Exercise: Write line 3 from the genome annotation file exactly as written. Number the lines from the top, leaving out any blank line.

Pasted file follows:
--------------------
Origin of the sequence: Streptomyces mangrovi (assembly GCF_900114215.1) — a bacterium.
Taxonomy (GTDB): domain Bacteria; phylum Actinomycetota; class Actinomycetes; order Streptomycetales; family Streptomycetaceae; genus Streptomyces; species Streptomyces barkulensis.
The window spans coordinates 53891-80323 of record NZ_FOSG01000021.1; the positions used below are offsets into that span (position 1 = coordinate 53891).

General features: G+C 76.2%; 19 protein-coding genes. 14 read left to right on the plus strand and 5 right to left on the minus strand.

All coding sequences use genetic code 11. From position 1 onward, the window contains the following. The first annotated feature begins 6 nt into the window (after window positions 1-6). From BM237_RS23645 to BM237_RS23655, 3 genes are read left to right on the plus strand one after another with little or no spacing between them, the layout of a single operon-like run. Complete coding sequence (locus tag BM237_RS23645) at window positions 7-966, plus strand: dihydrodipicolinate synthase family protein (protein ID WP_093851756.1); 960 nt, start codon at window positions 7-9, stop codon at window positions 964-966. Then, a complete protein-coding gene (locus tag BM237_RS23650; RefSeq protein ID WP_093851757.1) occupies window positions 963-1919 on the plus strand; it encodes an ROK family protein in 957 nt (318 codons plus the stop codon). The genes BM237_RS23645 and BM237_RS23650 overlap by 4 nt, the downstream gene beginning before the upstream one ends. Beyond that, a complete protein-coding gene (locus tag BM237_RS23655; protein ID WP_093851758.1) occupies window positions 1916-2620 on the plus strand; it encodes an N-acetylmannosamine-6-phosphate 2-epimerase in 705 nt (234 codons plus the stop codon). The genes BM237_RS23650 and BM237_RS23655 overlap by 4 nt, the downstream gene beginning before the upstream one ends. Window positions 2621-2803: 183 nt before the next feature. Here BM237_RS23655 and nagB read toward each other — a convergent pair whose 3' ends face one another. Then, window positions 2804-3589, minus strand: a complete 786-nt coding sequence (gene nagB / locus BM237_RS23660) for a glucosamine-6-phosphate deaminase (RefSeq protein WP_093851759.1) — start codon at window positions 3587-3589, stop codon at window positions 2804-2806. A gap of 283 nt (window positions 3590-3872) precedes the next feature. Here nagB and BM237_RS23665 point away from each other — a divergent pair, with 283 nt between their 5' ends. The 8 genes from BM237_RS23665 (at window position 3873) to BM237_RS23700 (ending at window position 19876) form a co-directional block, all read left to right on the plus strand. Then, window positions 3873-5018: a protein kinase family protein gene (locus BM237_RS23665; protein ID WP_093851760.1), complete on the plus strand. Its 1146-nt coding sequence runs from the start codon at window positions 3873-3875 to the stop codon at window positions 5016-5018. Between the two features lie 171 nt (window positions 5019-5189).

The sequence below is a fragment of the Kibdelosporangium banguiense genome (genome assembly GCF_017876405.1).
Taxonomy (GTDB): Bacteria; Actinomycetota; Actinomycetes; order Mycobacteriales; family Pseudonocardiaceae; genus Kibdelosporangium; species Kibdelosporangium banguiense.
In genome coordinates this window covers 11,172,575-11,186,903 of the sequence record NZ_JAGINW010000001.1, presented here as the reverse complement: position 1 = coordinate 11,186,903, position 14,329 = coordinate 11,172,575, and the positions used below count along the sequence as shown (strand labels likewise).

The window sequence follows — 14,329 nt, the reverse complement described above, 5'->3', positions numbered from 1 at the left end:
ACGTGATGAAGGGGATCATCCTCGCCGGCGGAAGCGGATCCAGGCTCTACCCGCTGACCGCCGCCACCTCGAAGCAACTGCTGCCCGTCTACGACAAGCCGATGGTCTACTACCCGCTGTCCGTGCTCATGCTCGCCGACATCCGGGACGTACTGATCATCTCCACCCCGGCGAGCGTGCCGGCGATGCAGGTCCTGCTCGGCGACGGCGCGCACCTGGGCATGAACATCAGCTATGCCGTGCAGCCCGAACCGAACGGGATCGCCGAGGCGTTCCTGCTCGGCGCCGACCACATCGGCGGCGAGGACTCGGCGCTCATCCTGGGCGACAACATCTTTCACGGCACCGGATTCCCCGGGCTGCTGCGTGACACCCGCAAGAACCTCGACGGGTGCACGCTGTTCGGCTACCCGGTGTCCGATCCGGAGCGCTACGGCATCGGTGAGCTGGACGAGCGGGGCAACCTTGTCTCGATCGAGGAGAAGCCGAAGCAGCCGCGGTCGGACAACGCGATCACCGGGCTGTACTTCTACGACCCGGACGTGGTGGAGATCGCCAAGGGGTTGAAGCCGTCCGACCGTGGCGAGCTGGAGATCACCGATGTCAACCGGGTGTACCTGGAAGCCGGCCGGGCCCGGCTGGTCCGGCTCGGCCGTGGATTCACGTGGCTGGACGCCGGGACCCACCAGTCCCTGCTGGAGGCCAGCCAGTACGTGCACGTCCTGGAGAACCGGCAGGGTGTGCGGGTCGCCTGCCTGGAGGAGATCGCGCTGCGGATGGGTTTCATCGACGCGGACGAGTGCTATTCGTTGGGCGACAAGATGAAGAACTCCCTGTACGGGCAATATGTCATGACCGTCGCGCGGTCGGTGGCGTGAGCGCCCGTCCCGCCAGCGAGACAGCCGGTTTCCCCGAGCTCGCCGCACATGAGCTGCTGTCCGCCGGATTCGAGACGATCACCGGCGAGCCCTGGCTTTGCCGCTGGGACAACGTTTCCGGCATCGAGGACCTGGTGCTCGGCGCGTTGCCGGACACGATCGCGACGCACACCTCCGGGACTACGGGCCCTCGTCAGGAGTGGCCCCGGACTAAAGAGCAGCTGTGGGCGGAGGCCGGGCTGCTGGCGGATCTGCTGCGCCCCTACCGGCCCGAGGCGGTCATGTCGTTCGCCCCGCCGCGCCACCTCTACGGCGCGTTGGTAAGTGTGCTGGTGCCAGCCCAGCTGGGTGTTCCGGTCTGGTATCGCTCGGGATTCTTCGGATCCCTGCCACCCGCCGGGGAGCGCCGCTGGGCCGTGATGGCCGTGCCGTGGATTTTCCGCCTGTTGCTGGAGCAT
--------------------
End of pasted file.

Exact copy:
The window spans coordinates 53891-80323 of record NZ_FOSG01000021.1; the positions used below are offsets into that span (position 1 = coordinate 53891).